Role of standards in the HCFC phase-out discussed at UNEP webinar

By Ginta Vanaga, Jul 08, 2013, 13:00 5 minute reading

On 4 July 2013, UNEP OzonAction organised its first webinar on standards for the adoption of HCFC alternatives. The webinar brought together representatives from UNEP, the Australian Standards Committee, the American University of Beirut and the Chinese Government to discuss the current state of available standards in the RAC sector, particularly regarding energy efficient and climate friendly alternatives to ozone depleting substances.

The webinar “Standards for the Adoption of HCFC Alternatives” was the first in a series of webinars organised by UNEP OzonAction aimed at discussing the current status of available standards in the RAC sector and providing a platform for dialogue on the ways in which barriers to the adoption of climate-friendly and energy efficient alternatives can be overcome.

As a great number of countries implementing the national HCFC Phase-out Management Plans (HPMPs) under the Montreal Protocol face a growing demand for the introduction and implemention of regulatory mechanisms for low-Global Warming Potential (GWP) refrigerants, the question of standards for HCFC alternatives becomes more important. Therefore, the objective of this first UNEP webinar was to promote the importance of standards in the refrigeration and foam sectors in support of the HCFC phase-out management.

Roles of National Ozone Officers in addressing the subject of Standards for the Adoption of HCFC Alternatives, Ms. Artie Dubrie, Regional Network Coordinator for the Pacific islands, UNEP Regional Office for Asia Pacific

To highlight the importance of standards for low-GWP alternatives, Ms. Dubrie briefly presented the initial results of an earlier survey of the Asian and Pacific Region, in which only 1 out of 22 countries said that there were sufficient national and international rules in place concerning the use of HCFC alternatives. A significant portion of respondents (39%) said that there were no rules in their respective countries that would guide the use of low-GWP alternatives.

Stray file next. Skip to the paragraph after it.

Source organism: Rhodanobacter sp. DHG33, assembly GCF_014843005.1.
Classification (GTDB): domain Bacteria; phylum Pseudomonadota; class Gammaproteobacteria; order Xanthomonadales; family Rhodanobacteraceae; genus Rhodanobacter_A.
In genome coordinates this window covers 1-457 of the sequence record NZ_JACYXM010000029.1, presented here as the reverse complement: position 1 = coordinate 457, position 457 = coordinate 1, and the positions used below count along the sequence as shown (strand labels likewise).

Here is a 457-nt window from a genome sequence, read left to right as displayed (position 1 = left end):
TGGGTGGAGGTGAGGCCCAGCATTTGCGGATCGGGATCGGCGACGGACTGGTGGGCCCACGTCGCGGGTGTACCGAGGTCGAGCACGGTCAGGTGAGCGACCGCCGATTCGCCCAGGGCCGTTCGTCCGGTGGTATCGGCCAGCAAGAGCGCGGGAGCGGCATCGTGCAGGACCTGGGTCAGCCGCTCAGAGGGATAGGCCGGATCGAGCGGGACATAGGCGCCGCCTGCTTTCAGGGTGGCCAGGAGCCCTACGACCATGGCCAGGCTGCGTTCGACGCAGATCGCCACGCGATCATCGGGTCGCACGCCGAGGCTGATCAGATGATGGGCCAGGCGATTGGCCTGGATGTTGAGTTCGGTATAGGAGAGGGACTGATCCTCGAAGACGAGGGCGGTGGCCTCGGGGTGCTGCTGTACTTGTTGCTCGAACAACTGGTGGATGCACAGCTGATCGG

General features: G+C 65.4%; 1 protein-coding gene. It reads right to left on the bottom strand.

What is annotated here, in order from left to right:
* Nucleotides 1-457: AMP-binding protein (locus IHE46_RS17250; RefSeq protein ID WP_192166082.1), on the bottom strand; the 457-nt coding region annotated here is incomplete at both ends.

Ms. Dubrie observed that awareness is one of the challenges many countries face in the process of phasing out HCFCs. Often, consumers are not aware of the technologies sold in their local market and this is where National Ozone Officers (NOOs) can play an important role. “We are seeing already today that hydrocarbon refrigerants are coming to the market, but the public is not aware of that,” Dubrie said.

Harmonisation and Nationalisation of Standards, Mr. Kevin Lee, Global Technical Manager for Heatcraft Worldwide Refrigeration and Chairman of Australian Standards Committee ME-006

In the past, refrigerant standards have purely focused on the safety aspect; however, now standards have to address also environmental issues and energy efficiency. According to Mr. Lee, the challenge we are facing today is to find the right balance between safety and environment.

HCFC alternatives with low-GWP have brought new challenges such as flammability issue for hydrocarbons (HC), high pressure for CO2 systems or toxicity for ammonia and chemical low-GWP substances to the table he explained. “Standards are particularly important to address these issues for low-GWP alternatives,” said Mr. Lee, explaining that standards will, therefore, get more complex.

Mr. Lee explained that ISO develops so-called horizontal standards – general requirements that go across many groups of refrigerants, while product specific standards/vertical standards are developed by IEC. Furthermore, the different standards available today tend to form a certain hierarchy among themselves. For instance, ARI 700 (Specification for Fluorocarbon Refrigerants) and ISO 817 (Refrigerants Designation System) standards cover basic refrigerant safety data and are used as a basis for:
  • ISO 5149 that refers to general and overall system safety and environmental aspects;